Speaking of fantastic rookie battles, the battle in the Truck Series has just been ferocious between Cole Whitt, Joey Coulter and Parker Kligerman. Nelson Piquet Jr. and Miguel Paludo have also been competitive at times and even Johanna Long, in her limited funding and limited starts, has showed signs of promise.
But, the true future stars of NASCAR are Whitt, Coulter, and Kligerman. Whitt came out of the gate strong, even leading the overall points at one time before falling back in the latter part of the season. Kligerman and Coulter both struggled initially but have found themselves becoming legitimate contenders as of late.
As for the Truck Series points battle, it’s been a dogfight between Johnny Sauter, James Buescher, Austin Dillon and Timothy Peters. All but Buescher have managed to win races this year, even against Cup drivers. Make no mistake, the ascension of Dillon, Sauter and Peters is remarkable, but Buescher’s rise to this position is nothing short of almost selling ice cubes to eskimos after missing a race at Phoenix earlier in the season.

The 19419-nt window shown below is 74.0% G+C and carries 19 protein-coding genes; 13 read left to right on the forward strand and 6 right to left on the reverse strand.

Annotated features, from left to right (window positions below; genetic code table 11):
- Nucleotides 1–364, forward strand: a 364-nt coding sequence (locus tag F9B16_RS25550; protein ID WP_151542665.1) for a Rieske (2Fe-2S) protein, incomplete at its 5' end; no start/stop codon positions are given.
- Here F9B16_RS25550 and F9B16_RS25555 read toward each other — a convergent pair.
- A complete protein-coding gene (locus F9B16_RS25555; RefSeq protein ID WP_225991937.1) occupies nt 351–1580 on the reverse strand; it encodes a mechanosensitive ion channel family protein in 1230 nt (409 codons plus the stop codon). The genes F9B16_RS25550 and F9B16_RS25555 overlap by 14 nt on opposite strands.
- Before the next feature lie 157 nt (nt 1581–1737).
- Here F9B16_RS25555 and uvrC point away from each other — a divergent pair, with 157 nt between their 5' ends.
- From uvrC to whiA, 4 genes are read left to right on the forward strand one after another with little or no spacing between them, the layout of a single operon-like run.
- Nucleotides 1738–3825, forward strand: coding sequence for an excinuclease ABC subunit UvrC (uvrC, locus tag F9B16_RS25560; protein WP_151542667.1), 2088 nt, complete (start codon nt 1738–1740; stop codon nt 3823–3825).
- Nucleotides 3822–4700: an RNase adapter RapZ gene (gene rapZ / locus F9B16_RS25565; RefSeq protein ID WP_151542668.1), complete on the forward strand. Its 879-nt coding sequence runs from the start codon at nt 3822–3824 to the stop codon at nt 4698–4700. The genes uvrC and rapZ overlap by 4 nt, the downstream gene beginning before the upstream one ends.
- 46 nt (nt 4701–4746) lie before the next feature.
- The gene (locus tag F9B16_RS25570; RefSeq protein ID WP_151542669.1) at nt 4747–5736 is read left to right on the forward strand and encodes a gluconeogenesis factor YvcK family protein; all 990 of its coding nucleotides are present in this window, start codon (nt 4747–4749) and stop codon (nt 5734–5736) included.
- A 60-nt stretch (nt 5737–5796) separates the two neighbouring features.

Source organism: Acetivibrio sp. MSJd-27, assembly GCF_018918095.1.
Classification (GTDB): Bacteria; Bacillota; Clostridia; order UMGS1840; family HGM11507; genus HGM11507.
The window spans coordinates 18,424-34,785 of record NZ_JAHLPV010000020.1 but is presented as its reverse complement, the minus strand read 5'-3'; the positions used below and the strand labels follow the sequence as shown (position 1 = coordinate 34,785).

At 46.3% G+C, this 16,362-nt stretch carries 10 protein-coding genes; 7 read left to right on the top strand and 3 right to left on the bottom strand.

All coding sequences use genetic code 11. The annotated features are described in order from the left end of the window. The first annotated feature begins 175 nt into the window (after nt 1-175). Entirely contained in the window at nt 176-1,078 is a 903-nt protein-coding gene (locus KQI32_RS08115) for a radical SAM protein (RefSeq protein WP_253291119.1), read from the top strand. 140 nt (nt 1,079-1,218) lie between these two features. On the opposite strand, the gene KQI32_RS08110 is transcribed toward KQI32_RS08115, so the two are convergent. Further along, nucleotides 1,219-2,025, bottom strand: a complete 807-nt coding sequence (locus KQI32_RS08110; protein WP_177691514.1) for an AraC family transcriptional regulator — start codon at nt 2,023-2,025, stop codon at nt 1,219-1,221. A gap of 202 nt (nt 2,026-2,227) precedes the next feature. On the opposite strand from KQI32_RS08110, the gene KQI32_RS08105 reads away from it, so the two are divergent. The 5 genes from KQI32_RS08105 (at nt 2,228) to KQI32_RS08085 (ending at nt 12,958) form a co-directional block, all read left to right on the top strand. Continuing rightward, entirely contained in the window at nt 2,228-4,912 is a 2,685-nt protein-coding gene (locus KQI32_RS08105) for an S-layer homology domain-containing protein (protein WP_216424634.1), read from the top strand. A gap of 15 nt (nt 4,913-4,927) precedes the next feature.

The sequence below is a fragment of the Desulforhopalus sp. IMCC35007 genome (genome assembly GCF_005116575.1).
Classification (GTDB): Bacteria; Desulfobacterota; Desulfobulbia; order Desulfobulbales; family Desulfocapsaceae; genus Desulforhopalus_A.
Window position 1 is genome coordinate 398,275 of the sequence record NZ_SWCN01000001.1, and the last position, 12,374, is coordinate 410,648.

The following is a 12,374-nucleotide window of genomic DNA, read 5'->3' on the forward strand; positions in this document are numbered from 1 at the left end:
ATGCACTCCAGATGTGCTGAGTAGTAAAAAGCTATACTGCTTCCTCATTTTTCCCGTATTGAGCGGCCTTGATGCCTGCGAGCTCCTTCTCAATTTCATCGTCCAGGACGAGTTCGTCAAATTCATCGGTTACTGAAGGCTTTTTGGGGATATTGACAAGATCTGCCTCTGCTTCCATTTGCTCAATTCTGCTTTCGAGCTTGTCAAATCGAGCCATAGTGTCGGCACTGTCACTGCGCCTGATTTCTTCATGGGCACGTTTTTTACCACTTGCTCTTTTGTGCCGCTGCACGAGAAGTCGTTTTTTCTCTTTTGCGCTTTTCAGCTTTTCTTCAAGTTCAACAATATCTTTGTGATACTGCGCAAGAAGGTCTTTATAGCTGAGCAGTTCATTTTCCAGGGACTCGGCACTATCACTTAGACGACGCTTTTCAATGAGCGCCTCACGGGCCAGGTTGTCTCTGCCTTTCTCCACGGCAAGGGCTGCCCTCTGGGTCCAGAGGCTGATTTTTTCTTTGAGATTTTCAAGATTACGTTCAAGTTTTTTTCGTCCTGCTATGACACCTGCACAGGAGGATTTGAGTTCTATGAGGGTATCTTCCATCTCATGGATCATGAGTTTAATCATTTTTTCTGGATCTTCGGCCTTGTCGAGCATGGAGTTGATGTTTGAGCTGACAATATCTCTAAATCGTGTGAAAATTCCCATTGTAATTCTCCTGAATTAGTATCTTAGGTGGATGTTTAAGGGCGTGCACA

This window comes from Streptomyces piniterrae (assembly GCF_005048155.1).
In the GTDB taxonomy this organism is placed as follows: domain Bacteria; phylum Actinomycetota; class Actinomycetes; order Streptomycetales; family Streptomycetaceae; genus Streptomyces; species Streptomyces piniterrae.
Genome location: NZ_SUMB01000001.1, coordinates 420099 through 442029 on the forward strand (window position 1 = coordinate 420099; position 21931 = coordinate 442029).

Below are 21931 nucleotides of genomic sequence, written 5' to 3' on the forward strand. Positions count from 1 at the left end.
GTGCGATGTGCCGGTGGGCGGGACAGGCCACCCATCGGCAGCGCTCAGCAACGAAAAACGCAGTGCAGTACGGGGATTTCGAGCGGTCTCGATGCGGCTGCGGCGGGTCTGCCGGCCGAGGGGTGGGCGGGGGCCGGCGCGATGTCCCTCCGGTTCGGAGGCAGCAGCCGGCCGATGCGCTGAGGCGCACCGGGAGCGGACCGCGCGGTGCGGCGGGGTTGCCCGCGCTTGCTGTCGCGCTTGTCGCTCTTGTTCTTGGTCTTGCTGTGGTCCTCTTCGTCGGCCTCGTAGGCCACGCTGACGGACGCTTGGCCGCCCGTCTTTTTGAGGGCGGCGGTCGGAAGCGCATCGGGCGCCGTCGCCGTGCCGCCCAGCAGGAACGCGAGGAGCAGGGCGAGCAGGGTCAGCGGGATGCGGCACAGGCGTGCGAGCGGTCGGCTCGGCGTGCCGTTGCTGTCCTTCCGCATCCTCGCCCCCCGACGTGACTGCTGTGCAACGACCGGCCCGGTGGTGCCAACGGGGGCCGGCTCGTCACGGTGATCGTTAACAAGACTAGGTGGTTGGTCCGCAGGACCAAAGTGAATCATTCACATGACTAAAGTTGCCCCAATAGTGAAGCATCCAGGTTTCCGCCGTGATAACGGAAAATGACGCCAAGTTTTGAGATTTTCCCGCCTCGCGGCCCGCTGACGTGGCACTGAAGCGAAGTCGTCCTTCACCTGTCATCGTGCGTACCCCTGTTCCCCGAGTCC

Sure, there’s still some problems in the lower series, such as the issue of start & parking to fill fields, the annoying Cup presence, and so on in addition to the complaints fans have about the Cup Series that were listed earlier, but for now, why don’t we just kick back, take stock of this season and actually (gasp!) focus on the positives of the year for once, hmm?
About the author
The Frontstretch Staff is made up of a group of talented men and women spread out all over the United States and Canada. Residing in 15 states throughout the country, plus Ontario, and widely ranging in age, the staff showcases a wide variety of diverse opinions that will keep you coming back for more week in and week out.